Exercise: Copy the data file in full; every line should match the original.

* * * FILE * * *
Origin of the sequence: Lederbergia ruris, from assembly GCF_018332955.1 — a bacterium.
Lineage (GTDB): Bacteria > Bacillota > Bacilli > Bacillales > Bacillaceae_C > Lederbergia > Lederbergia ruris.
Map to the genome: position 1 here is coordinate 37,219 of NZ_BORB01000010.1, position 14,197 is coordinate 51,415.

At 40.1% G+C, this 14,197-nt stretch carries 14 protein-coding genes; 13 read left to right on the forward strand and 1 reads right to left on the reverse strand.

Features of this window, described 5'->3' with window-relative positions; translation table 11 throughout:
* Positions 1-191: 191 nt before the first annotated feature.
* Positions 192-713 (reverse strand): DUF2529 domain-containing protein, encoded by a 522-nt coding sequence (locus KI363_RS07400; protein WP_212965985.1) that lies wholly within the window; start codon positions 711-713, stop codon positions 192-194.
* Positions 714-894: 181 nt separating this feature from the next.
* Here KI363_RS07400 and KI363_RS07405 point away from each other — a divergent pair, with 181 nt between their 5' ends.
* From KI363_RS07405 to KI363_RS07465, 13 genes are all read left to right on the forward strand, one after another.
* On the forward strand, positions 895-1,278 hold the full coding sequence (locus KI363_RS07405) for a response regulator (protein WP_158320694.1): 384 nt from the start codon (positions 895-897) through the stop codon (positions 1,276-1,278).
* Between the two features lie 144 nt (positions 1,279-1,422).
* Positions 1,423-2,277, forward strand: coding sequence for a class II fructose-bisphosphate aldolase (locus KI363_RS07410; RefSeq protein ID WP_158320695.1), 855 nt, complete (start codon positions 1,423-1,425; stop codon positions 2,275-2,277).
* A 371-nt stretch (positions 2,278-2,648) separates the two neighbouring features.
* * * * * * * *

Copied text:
Origin of the sequence: Lederbergia ruris, from assembly GCF_018332955.1 — a bacterium.
Lineage (GTDB): Bacteria > Bacillota > Bacilli > Bacillales > Bacillaceae_C > Lederbergia > Lederbergia ruris.
Map to the genome: position 1 here is coordinate 37,219 of NZ_BORB01000010.1, position 14,197 is coordinate 51,415.

At 40.1% G+C, this 14,197-nt stretch carries 14 protein-coding genes; 13 read left to right on the forward strand and 1 reads right to left on the reverse strand.

Features of this window, described 5'->3' with window-relative positions; translation table 11 throughout:
* Positions 1-191: 191 nt before the first annotated feature.
* Positions 192-713 (reverse strand): DUF2529 domain-containing protein, encoded by a 522-nt coding sequence (locus KI363_RS07400; protein WP_212965985.1) that lies wholly within the window; start codon positions 711-713, stop codon positions 192-194.
* Positions 714-894: 181 nt separating this feature from the next.
* Here KI363_RS07400 and KI363_RS07405 point away from each other — a divergent pair, with 181 nt between their 5' ends.
* From KI363_RS07405 to KI363_RS07465, 13 genes are all read left to right on the forward strand, one after another.
* On the forward strand, positions 895-1,278 hold the full coding sequence (locus KI363_RS07405) for a response regulator (protein WP_158320694.1): 384 nt from the start codon (positions 895-897) through the stop codon (positions 1,276-1,278).
* Between the two features lie 144 nt (positions 1,279-1,422).
* Positions 1,423-2,277, forward strand: coding sequence for a class II fructose-bisphosphate aldolase (locus KI363_RS07410; RefSeq protein ID WP_158320695.1), 855 nt, complete (start codon positions 1,423-1,425; stop codon positions 2,275-2,277).
* A 371-nt stretch (positions 2,278-2,648) separates the two neighbouring features.